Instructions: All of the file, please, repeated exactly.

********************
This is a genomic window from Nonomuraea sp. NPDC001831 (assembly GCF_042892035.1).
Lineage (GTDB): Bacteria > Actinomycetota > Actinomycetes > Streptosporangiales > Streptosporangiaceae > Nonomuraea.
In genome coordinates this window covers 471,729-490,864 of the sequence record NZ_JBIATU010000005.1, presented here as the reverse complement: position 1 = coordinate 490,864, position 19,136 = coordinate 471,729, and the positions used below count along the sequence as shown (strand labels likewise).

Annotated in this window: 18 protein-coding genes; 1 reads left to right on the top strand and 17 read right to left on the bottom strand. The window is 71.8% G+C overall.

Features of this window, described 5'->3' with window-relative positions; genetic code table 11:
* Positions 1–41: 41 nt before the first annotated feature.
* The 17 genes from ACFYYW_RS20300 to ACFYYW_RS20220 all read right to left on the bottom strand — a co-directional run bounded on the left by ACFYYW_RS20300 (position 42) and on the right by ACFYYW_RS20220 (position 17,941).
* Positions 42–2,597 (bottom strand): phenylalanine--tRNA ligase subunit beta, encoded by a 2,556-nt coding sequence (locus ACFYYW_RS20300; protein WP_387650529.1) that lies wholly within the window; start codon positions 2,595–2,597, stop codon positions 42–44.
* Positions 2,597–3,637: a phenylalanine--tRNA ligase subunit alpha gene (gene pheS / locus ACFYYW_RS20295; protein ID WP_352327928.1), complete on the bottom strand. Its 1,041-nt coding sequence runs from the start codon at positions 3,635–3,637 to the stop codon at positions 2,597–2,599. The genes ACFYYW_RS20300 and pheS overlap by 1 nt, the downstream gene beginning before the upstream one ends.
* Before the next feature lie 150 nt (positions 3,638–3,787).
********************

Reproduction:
This is a genomic window from Nonomuraea sp. NPDC001831 (assembly GCF_042892035.1).
Lineage (GTDB): Bacteria > Actinomycetota > Actinomycetes > Streptosporangiales > Streptosporangiaceae > Nonomuraea.
In genome coordinates this window covers 471,729-490,864 of the sequence record NZ_JBIATU010000005.1, presented here as the reverse complement: position 1 = coordinate 490,864, position 19,136 = coordinate 471,729, and the positions used below count along the sequence as shown (strand labels likewise).

Annotated in this window: 18 protein-coding genes; 1 reads left to right on the top strand and 17 read right to left on the bottom strand. The window is 71.8% G+C overall.

Features of this window, described 5'->3' with window-relative positions; genetic code table 11:
* Positions 1–41: 41 nt before the first annotated feature.
* The 17 genes from ACFYYW_RS20300 to ACFYYW_RS20220 all read right to left on the bottom strand — a co-directional run bounded on the left by ACFYYW_RS20300 (position 42) and on the right by ACFYYW_RS20220 (position 17,941).
* Positions 42–2,597 (bottom strand): phenylalanine--tRNA ligase subunit beta, encoded by a 2,556-nt coding sequence (locus ACFYYW_RS20300; protein WP_387650529.1) that lies wholly within the window; start codon positions 2,595–2,597, stop codon positions 42–44.
* Positions 2,597–3,637: a phenylalanine--tRNA ligase subunit alpha gene (gene pheS / locus ACFYYW_RS20295; protein ID WP_352327928.1), complete on the bottom strand. Its 1,041-nt coding sequence runs from the start codon at positions 3,635–3,637 to the stop codon at positions 2,597–2,599. The genes ACFYYW_RS20300 and pheS overlap by 1 nt, the downstream gene beginning before the upstream one ends.
* Before the next feature lie 150 nt (positions 3,638–3,787).